We speak to student and part-time therapy assistant Sophie Nelson about how she overcame childhood labels to pursue her dream career…
Mojatu: How would you describe occupational therapy, and why are you drawn to that line of work?
Sophie: Occupational therapy is supporting people who have an injury, condition or illness to get back to the things that they want or need to do. A lot of people think that an occupation is just somebody’s work, but we look at occupations as lots of different things – things that you enjoy doing, hobbies or even domestic activities like washing, dressing and cooking.
It’s so broad and there’s so much to it. One occupational therapist could be working with somebody with psychosis, one could be working with someone who’s just had a hip replacement, or a child with autism. There’s so many different areas, but the main focus is getting individuals back to doing the occupations they like or need to do.
Mojatu: Getting a job within the area you’re studying for while still at uni is a huge achievement. How did that opportunity come about?
Sophie: I’ve done two placements so far and my second placement was in the hospital. I was getting really positive feedback from patients and other members of staff in the occupational therapy team. I asked one of the senior managers if they’d got any bank positions, so it kind of came from me pushing things, really. I always think there’s no harm in asking – if the answer’s no, it was worth a try and they can keep me in mind for the next position that comes up.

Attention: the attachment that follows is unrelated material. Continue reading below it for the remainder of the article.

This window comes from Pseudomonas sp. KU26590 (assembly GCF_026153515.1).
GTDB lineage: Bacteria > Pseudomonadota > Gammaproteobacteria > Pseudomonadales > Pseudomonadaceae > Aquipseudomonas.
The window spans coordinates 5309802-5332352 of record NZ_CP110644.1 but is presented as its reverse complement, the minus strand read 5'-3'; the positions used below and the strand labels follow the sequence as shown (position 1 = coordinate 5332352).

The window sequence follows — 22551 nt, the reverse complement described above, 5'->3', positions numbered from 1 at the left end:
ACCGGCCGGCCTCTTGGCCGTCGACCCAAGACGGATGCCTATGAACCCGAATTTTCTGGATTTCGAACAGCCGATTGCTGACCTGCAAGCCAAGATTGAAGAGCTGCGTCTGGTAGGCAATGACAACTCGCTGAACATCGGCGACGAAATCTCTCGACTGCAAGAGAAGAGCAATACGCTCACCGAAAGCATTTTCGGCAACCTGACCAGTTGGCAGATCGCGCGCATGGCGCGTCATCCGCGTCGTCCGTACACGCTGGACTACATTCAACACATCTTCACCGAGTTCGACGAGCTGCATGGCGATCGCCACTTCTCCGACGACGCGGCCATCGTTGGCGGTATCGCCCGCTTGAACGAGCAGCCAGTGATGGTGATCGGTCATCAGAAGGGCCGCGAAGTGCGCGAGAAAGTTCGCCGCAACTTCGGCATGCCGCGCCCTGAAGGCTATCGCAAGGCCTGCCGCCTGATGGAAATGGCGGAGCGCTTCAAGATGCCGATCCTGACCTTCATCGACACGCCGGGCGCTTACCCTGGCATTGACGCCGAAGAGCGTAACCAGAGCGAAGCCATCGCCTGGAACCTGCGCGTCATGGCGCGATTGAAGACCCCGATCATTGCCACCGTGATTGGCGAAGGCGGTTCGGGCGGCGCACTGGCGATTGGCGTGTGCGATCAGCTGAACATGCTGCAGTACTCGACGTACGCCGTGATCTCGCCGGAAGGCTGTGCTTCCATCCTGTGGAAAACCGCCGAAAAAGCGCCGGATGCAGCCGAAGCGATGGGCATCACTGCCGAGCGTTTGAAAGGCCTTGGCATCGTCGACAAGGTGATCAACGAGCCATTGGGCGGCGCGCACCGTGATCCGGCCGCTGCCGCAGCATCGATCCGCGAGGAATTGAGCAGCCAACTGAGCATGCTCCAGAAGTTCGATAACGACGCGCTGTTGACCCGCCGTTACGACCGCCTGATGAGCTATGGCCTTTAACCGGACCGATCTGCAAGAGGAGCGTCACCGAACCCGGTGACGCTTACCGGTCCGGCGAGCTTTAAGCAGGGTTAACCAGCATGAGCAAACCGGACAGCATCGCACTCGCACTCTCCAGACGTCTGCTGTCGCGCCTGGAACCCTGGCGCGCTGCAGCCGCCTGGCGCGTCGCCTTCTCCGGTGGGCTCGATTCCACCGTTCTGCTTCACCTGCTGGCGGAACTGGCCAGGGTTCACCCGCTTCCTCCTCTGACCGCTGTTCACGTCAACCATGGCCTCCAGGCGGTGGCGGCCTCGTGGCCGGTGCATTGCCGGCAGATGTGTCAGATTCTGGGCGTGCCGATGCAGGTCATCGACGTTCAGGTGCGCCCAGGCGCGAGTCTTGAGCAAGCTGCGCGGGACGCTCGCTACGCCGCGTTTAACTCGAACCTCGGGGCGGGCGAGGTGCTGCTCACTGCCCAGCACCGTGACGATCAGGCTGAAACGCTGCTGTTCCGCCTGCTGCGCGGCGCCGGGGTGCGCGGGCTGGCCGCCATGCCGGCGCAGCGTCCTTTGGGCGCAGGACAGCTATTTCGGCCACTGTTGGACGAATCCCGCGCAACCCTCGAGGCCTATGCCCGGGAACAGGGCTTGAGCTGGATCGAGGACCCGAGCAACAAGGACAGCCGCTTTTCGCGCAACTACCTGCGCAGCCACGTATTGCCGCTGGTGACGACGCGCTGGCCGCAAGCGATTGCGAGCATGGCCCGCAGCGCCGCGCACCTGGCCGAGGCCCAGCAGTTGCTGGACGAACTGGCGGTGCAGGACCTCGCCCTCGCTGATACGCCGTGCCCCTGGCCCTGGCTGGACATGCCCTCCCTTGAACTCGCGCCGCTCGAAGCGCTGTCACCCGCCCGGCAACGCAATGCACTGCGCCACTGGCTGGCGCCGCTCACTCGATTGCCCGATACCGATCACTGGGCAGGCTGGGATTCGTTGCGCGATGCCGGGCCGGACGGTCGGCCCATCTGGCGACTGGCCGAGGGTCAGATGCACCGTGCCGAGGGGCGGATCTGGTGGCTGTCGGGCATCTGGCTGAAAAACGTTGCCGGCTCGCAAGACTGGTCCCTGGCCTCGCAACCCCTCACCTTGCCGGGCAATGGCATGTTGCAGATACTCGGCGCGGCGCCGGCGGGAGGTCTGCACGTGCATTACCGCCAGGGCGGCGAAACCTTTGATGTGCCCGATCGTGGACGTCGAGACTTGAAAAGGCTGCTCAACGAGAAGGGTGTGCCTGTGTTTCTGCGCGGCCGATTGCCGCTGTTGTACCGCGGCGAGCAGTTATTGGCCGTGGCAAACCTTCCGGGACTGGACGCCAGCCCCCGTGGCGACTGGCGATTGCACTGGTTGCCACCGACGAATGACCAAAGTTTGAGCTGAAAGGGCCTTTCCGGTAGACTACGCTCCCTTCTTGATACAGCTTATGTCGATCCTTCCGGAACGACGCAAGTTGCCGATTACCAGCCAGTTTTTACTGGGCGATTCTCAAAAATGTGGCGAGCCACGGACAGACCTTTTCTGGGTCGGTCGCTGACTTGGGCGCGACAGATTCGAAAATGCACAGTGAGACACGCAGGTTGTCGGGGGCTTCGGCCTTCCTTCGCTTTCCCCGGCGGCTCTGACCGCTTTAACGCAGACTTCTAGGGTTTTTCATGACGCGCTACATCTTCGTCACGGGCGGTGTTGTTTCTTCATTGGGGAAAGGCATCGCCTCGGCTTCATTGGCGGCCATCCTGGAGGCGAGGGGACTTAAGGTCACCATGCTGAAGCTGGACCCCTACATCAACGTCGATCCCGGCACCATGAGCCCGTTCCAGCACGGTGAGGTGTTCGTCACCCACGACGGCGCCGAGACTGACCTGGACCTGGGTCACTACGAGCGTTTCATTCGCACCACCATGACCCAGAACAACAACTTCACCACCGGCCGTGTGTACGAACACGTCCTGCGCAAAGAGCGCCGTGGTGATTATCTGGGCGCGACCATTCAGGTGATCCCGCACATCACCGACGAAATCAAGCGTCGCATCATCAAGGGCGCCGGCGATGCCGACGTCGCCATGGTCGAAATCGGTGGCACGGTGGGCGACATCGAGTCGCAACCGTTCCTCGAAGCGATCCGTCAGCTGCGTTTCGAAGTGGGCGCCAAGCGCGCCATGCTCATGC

Mojatu: But you weren’t always in a position where you were made to feel like you could achieve things like that. How did you overcome those hurdles?
Sophie: I was quite a difficult child. I was a bit loud and a bit of a handful at times, but with better support from teachers and staff, I would probably have been more successful. I was told I was thick by one of my teachers in secondary school. That happened when I was 14 – I’m now 29, soon to be 30, and I still remember that day like it was yesterday. I carried that with me for so long that I thought I might as well just mess about and not take education seriously.
It wasn’t until I left college and I got a job working as a teaching assistant that I started to think, “This is a hard job, but I’m doing really well and I’m enjoying it”. I found a foundation course through Derby College where I did a higher level teaching assistant course, which made me realise that I could actually go to university.
Mojatu: You’ve got a bit of background in activism through the BLM movement, as well. What inspires you to take your opinions out to the public stage and help others?
Sophie: I’ve always wanted better for the Black community. I can remember experiencing racism from the age of four. I could come home and tell my mum, and luckily she would understand because she’s been through the same things – but not everybody’s got family that will necessarily understand, so I wanted to be able to help people in similar situations.
Mojatu: What kind of advice would you give to your younger self, or someone else who is in the position that you were in?
Sophie: Don’t believe everything that people tell you. I believed that I was thick and that I wasn’t going to achieve anything for years. If you work hard and focus on something, you will be successful. Also, things don’t happen until it’s time for them to happen. I honestly don’t think I was in the right mindset for university ten years ago, but it’s okay to do things a little bit later. There’s no age limit on anything.